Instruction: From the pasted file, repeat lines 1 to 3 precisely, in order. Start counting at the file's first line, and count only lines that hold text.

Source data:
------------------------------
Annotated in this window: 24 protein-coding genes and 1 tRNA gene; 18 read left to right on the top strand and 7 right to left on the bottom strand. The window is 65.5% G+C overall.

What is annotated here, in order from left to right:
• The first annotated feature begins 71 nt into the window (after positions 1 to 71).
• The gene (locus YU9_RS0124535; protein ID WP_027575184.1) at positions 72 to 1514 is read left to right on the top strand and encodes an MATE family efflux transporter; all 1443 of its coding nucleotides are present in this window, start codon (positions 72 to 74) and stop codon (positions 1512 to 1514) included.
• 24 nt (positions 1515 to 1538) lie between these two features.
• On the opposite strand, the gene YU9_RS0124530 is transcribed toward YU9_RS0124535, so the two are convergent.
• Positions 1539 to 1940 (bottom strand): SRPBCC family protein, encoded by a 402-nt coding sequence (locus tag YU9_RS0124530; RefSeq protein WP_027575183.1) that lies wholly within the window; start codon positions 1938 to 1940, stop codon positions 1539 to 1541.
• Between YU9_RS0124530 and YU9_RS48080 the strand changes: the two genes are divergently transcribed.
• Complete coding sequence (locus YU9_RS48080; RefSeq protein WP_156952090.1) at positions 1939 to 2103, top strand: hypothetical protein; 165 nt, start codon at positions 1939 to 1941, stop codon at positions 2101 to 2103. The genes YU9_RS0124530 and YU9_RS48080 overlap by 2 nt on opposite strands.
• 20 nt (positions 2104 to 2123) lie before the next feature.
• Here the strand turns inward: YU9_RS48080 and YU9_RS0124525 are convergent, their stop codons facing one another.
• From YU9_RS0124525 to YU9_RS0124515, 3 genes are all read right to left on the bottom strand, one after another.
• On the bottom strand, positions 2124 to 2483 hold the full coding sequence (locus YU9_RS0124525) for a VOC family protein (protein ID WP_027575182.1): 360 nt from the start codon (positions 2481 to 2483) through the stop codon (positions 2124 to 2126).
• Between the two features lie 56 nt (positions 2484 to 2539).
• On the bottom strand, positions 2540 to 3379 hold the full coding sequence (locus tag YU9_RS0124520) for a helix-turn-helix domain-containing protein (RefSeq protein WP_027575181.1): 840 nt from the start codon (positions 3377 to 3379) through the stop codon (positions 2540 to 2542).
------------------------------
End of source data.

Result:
Annotated in this window: 24 protein-coding genes and 1 tRNA gene; 18 read left to right on the top strand and 7 right to left on the bottom strand. The window is 65.5% G+C overall.

What is annotated here, in order from left to right:
• The first annotated feature begins 71 nt into the window (after positions 1 to 71).